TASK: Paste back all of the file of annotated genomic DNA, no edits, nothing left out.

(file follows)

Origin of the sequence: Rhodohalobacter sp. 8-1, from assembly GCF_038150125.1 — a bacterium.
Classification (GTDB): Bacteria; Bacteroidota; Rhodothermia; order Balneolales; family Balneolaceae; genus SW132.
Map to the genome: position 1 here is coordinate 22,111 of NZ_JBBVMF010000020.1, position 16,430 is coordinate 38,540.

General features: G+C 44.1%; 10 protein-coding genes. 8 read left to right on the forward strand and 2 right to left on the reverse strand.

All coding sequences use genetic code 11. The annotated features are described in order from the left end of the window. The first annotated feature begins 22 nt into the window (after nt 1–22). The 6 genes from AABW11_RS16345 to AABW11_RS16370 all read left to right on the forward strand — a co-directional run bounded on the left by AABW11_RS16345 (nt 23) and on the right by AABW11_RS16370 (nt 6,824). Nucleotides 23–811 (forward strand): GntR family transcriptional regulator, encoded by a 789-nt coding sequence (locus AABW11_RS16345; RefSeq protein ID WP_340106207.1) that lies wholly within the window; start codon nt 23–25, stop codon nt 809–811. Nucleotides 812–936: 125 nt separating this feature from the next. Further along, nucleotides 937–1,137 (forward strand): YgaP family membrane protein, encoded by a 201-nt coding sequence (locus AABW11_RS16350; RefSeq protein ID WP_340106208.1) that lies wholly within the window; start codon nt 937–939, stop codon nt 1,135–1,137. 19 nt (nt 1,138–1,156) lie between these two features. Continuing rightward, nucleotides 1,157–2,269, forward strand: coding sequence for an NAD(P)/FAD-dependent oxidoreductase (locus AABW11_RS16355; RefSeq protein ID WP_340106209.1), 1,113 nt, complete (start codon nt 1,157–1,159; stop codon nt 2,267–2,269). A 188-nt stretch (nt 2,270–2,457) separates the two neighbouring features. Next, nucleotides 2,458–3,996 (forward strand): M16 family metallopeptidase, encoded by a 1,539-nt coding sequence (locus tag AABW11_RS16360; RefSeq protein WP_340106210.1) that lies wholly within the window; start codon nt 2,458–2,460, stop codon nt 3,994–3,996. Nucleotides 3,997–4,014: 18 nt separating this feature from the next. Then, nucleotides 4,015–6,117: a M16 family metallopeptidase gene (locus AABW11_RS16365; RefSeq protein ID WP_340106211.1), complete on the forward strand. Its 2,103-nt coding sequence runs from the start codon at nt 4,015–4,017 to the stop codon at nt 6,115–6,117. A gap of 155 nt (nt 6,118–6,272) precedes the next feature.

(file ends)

Origin of the sequence: Rhodohalobacter sp. 8-1, from assembly GCF_038150125.1 — a bacterium.
Classification (GTDB): Bacteria; Bacteroidota; Rhodothermia; order Balneolales; family Balneolaceae; genus SW132.
Map to the genome: position 1 here is coordinate 22,111 of NZ_JBBVMF010000020.1, position 16,430 is coordinate 38,540.

General features: G+C 44.1%; 10 protein-coding genes. 8 read left to right on the forward strand and 2 right to left on the reverse strand.

All coding sequences use genetic code 11. The annotated features are described in order from the left end of the window. The first annotated feature begins 22 nt into the window (after nt 1–22). The 6 genes from AABW11_RS16345 to AABW11_RS16370 all read left to right on the forward strand — a co-directional run bounded on the left by AABW11_RS16345 (nt 23) and on the right by AABW11_RS16370 (nt 6,824). Nucleotides 23–811 (forward strand): GntR family transcriptional regulator, encoded by a 789-nt coding sequence (locus AABW11_RS16345; RefSeq protein ID WP_340106207.1) that lies wholly within the window; start codon nt 23–25, stop codon nt 809–811. Nucleotides 812–936: 125 nt separating this feature from the next. Further along, nucleotides 937–1,137 (forward strand): YgaP family membrane protein, encoded by a 201-nt coding sequence (locus AABW11_RS16350; RefSeq protein ID WP_340106208.1) that lies wholly within the window; start codon nt 937–939, stop codon nt 1,135–1,137. 19 nt (nt 1,138–1,156) lie between these two features. Continuing rightward, nucleotides 1,157–2,269, forward strand: coding sequence for an NAD(P)/FAD-dependent oxidoreductase (locus AABW11_RS16355; RefSeq protein ID WP_340106209.1), 1,113 nt, complete (start codon nt 1,157–1,159; stop codon nt 2,267–2,269). A 188-nt stretch (nt 2,270–2,457) separates the two neighbouring features. Next, nucleotides 2,458–3,996 (forward strand): M16 family metallopeptidase, encoded by a 1,539-nt coding sequence (locus tag AABW11_RS16360; RefSeq protein WP_340106210.1) that lies wholly within the window; start codon nt 2,458–2,460, stop codon nt 3,994–3,996. Nucleotides 3,997–4,014: 18 nt separating this feature from the next. Then, nucleotides 4,015–6,117: a M16 family metallopeptidase gene (locus AABW11_RS16365; RefSeq protein ID WP_340106211.1), complete on the forward strand. Its 2,103-nt coding sequence runs from the start codon at nt 4,015–4,017 to the stop codon at nt 6,115–6,117. A gap of 155 nt (nt 6,118–6,272) precedes the next feature.